• $\begingroup$ Agree with this, as applied to answers. But seeing the above comment, I have to point out that questions are a different story, they still need to meet basic standards for the network. $\endgroup$ – Air Feb 5 '15 at 23:29
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    $\begingroup$ There is definitely a fine line here, but there is a difference between shopping questions in engineering and in consumer electronics. There are a lot of items where only one or two companies make exactly what you need, and that stays true for years or decades(at least from a mechanical/structural side of things, maybe less so for electronics or bio-medical engineers.) If you're looking for something very specific and hard to find, I'd argue that the question and answer may have lasting value. $\endgroup$ – Ethan48 Feb 5 '15 at 23:47
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There is nothing wrong with naming suppliers / linking to them as long as it adds something to the answer. I edited an answer to remove a reference to a software product when it had no relevance to the question, it just seemed like a plug for the software. Full disclosure: I am a software engineer who works for a competitor to this product. I didn't feel that mentioning my own product was useful, so I may have been particularly annoyed in this instance!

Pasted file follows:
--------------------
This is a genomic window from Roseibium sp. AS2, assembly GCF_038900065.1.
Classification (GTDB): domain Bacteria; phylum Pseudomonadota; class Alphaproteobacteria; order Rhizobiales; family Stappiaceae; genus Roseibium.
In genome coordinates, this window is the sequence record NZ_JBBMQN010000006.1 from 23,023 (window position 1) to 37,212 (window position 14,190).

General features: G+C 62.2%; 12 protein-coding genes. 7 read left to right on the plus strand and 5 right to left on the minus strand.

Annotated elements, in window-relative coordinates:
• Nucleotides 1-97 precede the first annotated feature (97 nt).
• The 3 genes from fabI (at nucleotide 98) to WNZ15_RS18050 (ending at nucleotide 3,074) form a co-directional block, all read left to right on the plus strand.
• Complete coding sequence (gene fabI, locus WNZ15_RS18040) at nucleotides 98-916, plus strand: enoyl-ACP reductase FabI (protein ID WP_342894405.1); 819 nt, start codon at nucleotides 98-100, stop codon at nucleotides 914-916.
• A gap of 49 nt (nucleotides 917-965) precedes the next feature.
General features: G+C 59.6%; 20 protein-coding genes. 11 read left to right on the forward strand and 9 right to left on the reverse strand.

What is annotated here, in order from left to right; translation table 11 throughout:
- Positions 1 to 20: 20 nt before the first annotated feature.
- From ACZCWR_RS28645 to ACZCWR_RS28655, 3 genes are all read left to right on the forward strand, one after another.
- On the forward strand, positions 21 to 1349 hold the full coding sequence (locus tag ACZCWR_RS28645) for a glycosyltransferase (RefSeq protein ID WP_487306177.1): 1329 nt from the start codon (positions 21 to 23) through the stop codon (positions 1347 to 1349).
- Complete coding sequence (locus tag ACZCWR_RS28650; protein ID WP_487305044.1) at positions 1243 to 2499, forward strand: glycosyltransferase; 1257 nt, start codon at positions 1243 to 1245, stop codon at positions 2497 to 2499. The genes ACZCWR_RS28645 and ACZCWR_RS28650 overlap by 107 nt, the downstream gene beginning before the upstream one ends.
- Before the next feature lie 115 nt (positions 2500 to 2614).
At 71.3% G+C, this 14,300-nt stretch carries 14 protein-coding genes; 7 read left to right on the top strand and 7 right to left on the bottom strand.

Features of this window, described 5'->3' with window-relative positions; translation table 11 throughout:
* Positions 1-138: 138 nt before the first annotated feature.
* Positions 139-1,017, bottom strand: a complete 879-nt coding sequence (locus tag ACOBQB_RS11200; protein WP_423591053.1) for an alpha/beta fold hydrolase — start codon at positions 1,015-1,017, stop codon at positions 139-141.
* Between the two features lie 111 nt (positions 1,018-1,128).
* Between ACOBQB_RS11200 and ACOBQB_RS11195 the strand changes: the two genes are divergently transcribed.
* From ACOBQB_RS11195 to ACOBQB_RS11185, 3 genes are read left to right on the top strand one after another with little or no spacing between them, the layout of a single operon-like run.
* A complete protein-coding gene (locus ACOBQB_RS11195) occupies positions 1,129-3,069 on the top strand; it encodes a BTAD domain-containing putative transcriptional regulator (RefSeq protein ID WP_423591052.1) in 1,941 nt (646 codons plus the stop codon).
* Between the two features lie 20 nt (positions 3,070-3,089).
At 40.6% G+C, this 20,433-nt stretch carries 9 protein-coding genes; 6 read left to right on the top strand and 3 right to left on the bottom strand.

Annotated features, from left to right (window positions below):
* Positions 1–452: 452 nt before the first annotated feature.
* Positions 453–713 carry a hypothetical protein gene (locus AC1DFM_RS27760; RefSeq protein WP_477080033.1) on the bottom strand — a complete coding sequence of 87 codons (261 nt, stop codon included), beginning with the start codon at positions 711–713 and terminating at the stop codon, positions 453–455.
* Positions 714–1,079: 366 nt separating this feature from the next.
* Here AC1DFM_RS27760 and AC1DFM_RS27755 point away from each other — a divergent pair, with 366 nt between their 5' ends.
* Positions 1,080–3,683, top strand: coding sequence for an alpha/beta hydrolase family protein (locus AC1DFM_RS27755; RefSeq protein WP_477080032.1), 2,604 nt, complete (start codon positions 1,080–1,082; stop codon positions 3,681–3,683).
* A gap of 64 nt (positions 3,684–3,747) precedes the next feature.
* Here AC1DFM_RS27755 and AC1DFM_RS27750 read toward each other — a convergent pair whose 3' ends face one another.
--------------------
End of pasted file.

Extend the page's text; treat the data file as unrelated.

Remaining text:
To answer your specific questions:

  1. Yes. Linking to technical info is definitely ok.

  2. Are you talking about the linked page having a plug, or the post on SE having a plug? I say allow the former, don't allow the latter. In the latter case, the post on SE should be edited to remove the plug, but the link should remain.

  3. I don't think putting on min rep before you can mention suppliers would be feasible (but then I'm relatively inexperienced at the whole SE thing). Surely just moderation to remove inappropriate mentions is sufficient?